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Plundering Atlantic Records' Vaults


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Scratching Under the Vinyl Era


Courtesy of Elektra Records Archives

Findings in Warner Music’s archives so far include a photo of the Doors with their billboard in 1967. More Photos »


The images have been scattered about in dusty and moldy warehouses, relics of the pre-Internet age when photography was integral to selling music, and the photographers — names like Irving Penn, Annie Leibovitz, Lee Friedlander and Robert Mapplethorpe — went on to become nearly as famous as the subjects they captured and defined.

“Every day is like, what am I going to find today?” said Grayson Dantzic, the archivist for Atlantic Records in New York. With colleagues at Warner Music Group, Atlantic’s parent, he is part of an ambitious project to recover the company’s story — and a good chunk of American cultural history as well — by excavating the contents of nearly 100,000 boxes from warehouses around the globe, whose accumulated photographs and other memorabilia track popular music from the Edwardian and Victorian ages to disco and jazz, from Beethoven to Miles Davis.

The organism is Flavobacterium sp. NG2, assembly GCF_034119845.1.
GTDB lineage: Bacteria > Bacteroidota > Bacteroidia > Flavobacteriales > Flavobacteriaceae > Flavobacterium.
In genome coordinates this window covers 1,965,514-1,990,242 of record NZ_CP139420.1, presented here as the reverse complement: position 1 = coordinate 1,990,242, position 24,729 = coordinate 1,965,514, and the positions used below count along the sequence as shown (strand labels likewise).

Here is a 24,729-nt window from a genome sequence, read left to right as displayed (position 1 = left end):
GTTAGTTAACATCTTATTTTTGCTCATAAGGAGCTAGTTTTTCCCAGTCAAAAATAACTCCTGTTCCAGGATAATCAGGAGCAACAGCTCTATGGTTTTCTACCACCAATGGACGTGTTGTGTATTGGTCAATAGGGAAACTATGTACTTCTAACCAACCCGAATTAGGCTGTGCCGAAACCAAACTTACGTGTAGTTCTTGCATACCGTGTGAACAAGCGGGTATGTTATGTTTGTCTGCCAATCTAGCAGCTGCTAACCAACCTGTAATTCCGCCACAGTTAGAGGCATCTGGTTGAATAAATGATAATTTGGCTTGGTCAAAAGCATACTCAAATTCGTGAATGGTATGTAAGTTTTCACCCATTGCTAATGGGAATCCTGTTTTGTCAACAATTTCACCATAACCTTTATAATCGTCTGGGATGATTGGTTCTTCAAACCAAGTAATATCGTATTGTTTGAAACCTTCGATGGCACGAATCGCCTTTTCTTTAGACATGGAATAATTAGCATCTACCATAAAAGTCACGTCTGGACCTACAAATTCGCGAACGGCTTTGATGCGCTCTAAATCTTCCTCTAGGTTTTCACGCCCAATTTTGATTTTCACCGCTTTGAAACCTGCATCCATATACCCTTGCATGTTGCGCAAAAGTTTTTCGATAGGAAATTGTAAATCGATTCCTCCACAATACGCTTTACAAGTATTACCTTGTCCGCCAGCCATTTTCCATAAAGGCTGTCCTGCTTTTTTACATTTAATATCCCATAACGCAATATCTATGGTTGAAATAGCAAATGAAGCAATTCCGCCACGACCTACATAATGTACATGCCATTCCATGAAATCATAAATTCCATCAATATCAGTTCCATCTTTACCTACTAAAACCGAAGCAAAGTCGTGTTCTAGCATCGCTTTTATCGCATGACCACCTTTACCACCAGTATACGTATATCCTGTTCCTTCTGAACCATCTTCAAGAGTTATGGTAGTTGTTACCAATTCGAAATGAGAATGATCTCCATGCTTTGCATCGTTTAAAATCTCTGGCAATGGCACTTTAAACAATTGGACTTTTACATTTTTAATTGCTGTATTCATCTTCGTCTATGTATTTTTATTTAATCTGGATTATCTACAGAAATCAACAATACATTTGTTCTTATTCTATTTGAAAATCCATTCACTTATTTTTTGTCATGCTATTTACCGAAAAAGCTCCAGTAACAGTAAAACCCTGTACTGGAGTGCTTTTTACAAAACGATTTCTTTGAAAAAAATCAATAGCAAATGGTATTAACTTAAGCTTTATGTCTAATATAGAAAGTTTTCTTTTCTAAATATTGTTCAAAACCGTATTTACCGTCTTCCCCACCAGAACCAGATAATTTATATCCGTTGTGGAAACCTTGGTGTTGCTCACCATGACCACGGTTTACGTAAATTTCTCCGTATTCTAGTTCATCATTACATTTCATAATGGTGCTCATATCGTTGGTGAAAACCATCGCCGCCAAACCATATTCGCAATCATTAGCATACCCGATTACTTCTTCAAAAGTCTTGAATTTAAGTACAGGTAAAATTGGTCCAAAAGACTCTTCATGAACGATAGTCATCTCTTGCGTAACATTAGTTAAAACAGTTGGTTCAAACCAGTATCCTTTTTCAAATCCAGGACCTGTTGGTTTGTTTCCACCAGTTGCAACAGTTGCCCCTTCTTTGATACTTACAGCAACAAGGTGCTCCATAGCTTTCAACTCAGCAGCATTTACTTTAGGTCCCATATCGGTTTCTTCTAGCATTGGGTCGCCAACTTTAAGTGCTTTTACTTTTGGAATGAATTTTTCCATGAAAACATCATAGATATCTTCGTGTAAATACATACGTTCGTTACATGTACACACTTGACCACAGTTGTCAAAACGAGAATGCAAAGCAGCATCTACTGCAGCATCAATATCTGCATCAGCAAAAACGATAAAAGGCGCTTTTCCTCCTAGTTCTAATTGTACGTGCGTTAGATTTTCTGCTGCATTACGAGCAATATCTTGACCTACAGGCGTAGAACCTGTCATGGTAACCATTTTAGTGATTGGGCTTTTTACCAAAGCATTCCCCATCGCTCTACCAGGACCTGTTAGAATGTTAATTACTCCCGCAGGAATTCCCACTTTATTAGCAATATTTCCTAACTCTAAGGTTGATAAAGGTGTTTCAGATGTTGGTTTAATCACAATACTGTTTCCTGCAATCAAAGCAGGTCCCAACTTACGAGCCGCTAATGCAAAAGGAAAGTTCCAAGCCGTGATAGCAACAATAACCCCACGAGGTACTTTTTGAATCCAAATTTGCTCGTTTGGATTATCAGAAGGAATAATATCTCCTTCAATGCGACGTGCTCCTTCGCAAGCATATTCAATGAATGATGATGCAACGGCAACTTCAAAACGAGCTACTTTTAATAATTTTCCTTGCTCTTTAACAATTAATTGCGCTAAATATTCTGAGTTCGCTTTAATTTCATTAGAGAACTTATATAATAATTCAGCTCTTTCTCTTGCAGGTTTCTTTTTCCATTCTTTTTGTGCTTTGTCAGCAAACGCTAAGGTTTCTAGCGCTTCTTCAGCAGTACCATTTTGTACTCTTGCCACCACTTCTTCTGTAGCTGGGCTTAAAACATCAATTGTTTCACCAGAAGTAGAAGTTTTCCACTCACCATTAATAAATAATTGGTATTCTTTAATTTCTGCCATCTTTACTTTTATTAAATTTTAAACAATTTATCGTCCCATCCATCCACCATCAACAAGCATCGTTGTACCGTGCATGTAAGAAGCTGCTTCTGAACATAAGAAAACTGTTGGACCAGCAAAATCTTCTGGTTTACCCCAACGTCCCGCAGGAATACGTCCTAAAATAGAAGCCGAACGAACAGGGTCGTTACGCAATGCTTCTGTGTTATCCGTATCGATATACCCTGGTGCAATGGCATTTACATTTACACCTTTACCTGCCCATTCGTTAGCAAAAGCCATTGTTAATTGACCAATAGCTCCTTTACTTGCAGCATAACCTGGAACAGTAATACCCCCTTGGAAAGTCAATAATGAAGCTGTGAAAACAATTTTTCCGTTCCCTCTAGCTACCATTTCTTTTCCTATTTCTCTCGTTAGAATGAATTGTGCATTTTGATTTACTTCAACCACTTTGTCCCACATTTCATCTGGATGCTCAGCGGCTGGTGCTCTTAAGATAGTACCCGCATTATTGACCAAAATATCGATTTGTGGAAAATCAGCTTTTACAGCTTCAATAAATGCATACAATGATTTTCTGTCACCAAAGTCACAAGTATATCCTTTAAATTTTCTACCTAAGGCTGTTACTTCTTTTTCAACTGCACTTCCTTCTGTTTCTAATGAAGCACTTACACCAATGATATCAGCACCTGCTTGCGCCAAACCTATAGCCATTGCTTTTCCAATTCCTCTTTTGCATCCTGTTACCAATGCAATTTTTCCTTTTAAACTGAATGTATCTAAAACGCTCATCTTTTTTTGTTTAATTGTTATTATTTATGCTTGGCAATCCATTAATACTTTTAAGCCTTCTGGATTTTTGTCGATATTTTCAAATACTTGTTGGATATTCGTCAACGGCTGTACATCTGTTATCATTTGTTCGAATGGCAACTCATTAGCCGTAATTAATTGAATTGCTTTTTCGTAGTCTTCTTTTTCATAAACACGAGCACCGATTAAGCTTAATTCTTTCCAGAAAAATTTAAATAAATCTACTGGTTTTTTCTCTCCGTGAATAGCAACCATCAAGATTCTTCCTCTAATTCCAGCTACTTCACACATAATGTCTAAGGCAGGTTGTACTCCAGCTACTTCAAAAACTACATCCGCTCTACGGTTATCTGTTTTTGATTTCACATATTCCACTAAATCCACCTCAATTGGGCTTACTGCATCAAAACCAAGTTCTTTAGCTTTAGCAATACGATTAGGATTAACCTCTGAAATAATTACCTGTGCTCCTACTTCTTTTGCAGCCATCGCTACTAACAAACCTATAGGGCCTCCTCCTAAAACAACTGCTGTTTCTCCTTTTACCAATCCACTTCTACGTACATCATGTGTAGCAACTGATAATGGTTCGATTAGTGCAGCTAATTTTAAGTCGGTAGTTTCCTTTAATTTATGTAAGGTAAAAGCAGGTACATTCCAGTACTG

In an industry whose product is now compressed into tidy digital bits, the project is an exercise in record-keeping that is partly motivated by the urgencies of economics. The material is potentially quite valuable, and the company is searching for ways to make money from it, through high-end art books, sales to collectors and applications for iPads.

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